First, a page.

Carol Schmitt has been working with chinook salmon at Omega Pacific hatchery on Great Central Lake in Canada for the past three decades. During that time she has applied her knowledge to help improve the ocean survival and return rates of chinook salmon in the region’s rivers.
The guidelines she has learned to follow are slightly different from those followed by the country’s federal Department of Fisheries and Ocean (DFO) and it took a while for the agency to agree to try her methods. But a few years ago Schmitt managed to get the okay to grow fish for three ongoing enhancement projects, one of which continues into its fourth year. And just a few weeks ago she got the go-ahead once again to test her methods on DFO stock.
“The most important objective,” she says, “is to grow chinook for three rivers in a region for five years, which would be one complete life cycle.” This would demonstrate the long-term benefits and effectiveness of a particular enhancement program.
Previous trials conducted by DFO showed that many of the fish returning were too young with many immature males.
In Schmitt’s opinion, the main reasons for the “failure” of the DFO trials were two-fold:
“The first few trials grew the chinook to 40 gram average,” she says. “By comparison wild S1 smolts are 2.2 to 5 grams in size. By growing the fish so much larger, it shifts the ocean maturation dynamics, resulting in a larger number of jacks – early maturing males – and smaller females, due to the females only spending three years in the ocean versus four.” Other trials released the fish as S1s at 15 to 20g – still “too large.” in her opinion.
“The second, big problem was the prevalence of Bacterial Kidney Disease (BKD) [in the hatchery fish used in the DFO trials],” said Schmitt.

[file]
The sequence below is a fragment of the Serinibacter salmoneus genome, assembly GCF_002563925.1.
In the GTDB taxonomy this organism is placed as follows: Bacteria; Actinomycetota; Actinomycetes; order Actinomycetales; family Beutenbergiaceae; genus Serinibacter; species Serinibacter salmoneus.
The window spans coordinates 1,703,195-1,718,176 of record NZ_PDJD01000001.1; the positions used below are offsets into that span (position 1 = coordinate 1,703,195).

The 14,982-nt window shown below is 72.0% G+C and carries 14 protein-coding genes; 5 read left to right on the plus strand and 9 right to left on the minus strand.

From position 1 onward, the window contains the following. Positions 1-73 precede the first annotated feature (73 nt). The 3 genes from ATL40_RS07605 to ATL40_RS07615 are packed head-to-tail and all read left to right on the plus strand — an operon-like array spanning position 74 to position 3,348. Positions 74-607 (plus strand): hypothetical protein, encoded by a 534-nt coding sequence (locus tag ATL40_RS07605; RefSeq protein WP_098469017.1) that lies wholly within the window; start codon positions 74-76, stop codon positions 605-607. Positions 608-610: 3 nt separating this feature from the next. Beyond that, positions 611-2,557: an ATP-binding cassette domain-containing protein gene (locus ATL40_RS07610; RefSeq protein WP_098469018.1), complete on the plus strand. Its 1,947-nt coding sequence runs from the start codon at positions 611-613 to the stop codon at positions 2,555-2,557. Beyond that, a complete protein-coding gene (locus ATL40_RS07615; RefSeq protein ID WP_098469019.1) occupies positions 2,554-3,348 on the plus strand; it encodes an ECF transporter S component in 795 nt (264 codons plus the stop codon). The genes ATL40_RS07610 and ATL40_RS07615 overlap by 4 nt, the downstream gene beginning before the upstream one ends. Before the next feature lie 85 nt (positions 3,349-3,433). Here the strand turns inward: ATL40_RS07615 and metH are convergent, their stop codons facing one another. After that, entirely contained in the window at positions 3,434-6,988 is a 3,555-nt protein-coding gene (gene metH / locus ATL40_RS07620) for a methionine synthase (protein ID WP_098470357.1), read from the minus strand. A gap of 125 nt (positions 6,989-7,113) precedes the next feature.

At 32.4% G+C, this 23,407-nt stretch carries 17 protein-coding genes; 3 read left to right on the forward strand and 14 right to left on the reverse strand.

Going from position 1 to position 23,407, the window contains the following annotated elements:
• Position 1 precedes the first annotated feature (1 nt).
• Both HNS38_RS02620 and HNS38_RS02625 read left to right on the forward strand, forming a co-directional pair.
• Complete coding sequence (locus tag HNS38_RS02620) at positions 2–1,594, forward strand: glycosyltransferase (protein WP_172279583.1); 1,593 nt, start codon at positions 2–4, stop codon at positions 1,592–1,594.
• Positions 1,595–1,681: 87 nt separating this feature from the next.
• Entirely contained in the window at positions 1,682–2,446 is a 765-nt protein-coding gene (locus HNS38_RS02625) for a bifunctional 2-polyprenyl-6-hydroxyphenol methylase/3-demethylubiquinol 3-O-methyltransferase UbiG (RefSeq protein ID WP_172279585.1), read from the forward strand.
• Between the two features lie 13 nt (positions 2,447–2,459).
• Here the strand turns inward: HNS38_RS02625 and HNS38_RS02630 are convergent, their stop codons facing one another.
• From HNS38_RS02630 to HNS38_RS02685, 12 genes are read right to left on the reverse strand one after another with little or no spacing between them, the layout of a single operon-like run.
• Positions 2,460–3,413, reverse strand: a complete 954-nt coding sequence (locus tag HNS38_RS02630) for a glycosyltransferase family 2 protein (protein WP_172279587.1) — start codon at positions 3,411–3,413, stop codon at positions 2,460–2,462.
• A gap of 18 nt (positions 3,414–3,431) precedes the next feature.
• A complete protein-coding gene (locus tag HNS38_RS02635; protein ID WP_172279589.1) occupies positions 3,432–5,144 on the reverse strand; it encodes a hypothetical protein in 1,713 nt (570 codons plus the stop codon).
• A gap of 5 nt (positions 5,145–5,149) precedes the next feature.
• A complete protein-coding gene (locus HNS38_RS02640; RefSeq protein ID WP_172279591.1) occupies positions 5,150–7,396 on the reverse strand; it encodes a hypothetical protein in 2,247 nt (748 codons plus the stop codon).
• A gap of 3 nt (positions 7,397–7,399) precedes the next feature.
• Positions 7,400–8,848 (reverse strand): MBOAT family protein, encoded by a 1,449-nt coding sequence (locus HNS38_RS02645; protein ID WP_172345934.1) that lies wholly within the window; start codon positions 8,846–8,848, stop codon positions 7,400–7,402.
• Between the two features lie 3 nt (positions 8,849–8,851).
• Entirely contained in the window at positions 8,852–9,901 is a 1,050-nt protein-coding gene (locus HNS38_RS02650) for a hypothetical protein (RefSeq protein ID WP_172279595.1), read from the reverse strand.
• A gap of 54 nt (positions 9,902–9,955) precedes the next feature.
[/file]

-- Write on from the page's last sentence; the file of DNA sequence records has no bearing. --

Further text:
BKD is in all populations of Pacific salmon and is passed (vertically) from adult to offspring and (horizontally) between offspring, causing death before the salmon reach the adult stage.
A husbandry approach addressing all aspects of the freshwater phase, from adult spawning, to egg incubation, to rearing, would help achieve quality, pathogen-free fish.
For example, earthen and cement ponds, while cheaper, are impossible to disinfect and have suspension in them during the rearing program, which can negatively affect the fish.
“A large number of wild stocks have become extinct, (and) rivers which once had large chinook populations have zero returning now,” she said. “There are also hundreds of other streams with only “a handful” of 10 to 100 adult Chinooks returning to them.” The long term trend for chinook shows a continuing decline, with current ocean survivals for chinook released from DFO Hatcheries – .2 to .5%
Traditional methods “ineffective”
In the meantime, she said, DFO continues to stick with its chinook enhancement methods using exclusively their S0 smolts on Vancouver Island, releasing 20 million smolts a year.
Schmitt says this has proven to be “ineffective,” and by taking “the last few adult broodstock from streams with low numbers” and growing them using the “fast” S0 smolt-release system – “it’s actually accelerating the decline.”
On the Nahmint River, for example, she said, most-recent enhancement releases of 60,000 juvenile hatchery chinook, according to DFO figures, will produce a spawning return of just .08% (based on the previous thirty-two years enhancement record). This equates to a total of just eight females a year over three years that will return.
Schmitt contends that had the department used a “proper S1” system of the kind she espouses, the worst would have been a 3% ocean survival rate, and, given a 30% at-sea exploitation rate, the 60,000 fish being released could see as many as 210 females a year over each of those three years.
These numbers would be much higher with a 12% survival and return rate, which Schmitt believes is fully achievable using her protocols.
Now Schmitt has been given an opportunity to begin demonstrating the efficacy of her program. She recently received the green light from DFO to release 65,000 chinook S1 yearlings into Vancouver Island’s Arden Creek. The fish were trucked from the Omega Pacific hatchery and successfully released on July 11. All told 1219 kgs of fish were released at an average of 18.1g each, for an estimated total of 67,359 fish.
All of the fish, she emphasized, were “grown in such a fashion that we will not have early jacks (immature males) but instead should see some larger, older adult returns.”
Time will tell.
- Quentin Dodd
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